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Dominican Republic Submission under CAFTA-DR

CAFTA-DR Free Trade Agreement logo

The U.S Department of Labor has issued a public report in response to a submission filed by Father Christopher Hartley under Chapter 16 (the Labor Chapter) of the Dominican Republic-Central America-United States Free Trade Agreement (CAFTA-DR). The report was released on September 27, 2013.

The Office of Trade and Labor Affairs of the U.S. Department of Labor's Bureau of International Labor Affairs, as the designated contact point under the Labor Chapter, conducted a detailed review of the allegations contained in the submission. 

The review included two missions to the Dominican Republic; interviews with the Government of the Dominican Republic, workers in the Dominican sugar sector, executives of the three major sugar companies, and other stakeholders; as well as the examination of extensive documentation provided by the Government of the Dominican Republic, the submitter, and others.

The report finds evidence of apparent and potential violations of labor law in the Dominican sugar sector concerning:

  1. acceptable conditions of work with respect to minimum wages, hours of work, and occupational safety and health;
  2. a minimum age for the employment of children and the prohibition and elimination of the worst forms of child labor; and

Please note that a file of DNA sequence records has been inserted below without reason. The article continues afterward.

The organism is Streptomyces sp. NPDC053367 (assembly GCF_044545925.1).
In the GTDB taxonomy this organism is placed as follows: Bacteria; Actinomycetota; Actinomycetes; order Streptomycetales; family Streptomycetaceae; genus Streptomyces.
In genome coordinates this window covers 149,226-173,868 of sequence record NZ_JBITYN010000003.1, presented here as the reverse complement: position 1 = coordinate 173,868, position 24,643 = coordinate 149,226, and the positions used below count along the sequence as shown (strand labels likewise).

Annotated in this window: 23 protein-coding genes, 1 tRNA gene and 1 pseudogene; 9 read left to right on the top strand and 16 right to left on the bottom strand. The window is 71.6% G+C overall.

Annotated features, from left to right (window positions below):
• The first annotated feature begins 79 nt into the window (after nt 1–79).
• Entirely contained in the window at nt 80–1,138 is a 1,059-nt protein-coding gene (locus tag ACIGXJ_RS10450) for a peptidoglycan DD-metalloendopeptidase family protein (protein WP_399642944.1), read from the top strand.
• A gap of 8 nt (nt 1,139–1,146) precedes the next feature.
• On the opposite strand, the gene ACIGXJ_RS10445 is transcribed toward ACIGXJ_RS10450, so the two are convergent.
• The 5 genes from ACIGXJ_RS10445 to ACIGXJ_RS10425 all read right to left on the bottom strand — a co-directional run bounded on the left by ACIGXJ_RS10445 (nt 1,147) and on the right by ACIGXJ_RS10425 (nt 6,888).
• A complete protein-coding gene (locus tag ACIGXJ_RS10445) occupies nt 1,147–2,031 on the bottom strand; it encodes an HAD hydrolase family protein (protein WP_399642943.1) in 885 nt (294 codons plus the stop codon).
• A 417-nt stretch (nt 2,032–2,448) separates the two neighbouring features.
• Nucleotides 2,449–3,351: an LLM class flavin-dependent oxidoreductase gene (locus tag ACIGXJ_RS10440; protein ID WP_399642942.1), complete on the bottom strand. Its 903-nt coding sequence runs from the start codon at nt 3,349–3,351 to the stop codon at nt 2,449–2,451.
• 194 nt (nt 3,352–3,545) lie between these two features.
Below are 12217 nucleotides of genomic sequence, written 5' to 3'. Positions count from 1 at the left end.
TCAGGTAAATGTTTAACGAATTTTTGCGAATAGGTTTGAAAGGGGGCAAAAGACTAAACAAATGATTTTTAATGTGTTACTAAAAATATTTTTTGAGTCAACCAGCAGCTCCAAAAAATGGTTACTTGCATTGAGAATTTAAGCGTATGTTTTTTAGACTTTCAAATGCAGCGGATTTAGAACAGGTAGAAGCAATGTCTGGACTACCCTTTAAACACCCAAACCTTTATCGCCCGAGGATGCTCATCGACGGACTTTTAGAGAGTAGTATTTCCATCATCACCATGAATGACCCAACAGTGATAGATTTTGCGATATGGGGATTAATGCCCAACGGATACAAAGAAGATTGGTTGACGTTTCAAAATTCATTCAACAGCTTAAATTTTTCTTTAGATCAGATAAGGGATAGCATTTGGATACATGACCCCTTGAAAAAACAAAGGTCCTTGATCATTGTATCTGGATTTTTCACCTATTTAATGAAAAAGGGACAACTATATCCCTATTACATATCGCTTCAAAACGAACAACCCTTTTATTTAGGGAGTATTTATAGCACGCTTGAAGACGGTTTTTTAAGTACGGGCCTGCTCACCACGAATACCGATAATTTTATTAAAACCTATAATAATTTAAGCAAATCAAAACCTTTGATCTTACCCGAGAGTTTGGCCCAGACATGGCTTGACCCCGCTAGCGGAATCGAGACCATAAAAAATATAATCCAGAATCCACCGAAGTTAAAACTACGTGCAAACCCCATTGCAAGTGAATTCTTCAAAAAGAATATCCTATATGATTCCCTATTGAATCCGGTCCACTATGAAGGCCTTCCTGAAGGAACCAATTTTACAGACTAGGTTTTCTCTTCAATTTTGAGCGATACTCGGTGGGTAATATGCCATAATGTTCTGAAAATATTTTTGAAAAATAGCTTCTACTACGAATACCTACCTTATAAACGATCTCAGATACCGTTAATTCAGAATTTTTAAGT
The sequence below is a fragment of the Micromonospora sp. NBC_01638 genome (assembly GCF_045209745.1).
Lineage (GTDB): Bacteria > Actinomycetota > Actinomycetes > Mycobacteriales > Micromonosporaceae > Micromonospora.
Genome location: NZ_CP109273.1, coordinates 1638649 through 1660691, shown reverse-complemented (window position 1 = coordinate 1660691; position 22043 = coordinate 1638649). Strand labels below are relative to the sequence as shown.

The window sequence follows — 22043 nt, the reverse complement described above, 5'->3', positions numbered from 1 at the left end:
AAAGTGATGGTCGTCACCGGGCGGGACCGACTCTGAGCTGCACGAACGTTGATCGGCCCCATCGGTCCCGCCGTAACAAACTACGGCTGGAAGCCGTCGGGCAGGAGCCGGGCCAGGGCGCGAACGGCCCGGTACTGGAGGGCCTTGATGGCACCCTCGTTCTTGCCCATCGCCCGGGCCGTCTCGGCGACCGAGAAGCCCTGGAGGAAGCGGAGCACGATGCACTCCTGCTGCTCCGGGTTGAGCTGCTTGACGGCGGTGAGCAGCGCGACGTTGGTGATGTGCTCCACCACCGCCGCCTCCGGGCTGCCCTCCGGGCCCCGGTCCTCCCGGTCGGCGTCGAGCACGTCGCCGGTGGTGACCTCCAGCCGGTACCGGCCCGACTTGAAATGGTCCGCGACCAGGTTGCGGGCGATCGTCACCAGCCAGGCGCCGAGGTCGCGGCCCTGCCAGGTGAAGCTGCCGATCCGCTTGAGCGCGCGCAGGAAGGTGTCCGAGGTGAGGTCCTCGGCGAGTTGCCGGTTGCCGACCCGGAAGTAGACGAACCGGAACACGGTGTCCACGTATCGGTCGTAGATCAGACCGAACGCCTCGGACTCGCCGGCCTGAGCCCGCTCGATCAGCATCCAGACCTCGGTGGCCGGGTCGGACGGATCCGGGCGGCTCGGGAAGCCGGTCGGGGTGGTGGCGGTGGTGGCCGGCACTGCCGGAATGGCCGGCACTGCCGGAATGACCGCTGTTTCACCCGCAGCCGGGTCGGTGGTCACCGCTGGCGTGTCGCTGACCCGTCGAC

3. a prohibition on the use of any form of forced or compulsory labor. 

The report additionally notes concerns in the sugar sector with respect to Dominican labor law on freedom of association, the right to organize, and collective bargaining. 

The report also raises significant concerns about procedural and methodological shortcomings in the inspection process that undermine the government's capacity to effectively identify labor violations.  Such shortcomings include inspectors interviewing no workers or only a small number of workers during inspections, communicating in Spanish with Creole-speaking workers, failing to investigate topics relevant to assessing labor law compliance, and questioning workers in front of their supervisors. 

The report offers eleven recommendations to the Government of the Dominican Republic to address the report's findings and improve enforcement of Dominican labor laws in the sugar sector.  The report also expresses the Department of Labor's firm commitment to engaging with the Government of the Dominican Republic to address the concerns identified and implement the recommendations and notes that the Department of Labor will review the status of such implementation six months and then 12 months after publication. 

More Information

Learn More: ILAB in the Domninican Republic | Labor Rights & Free Trade Agreements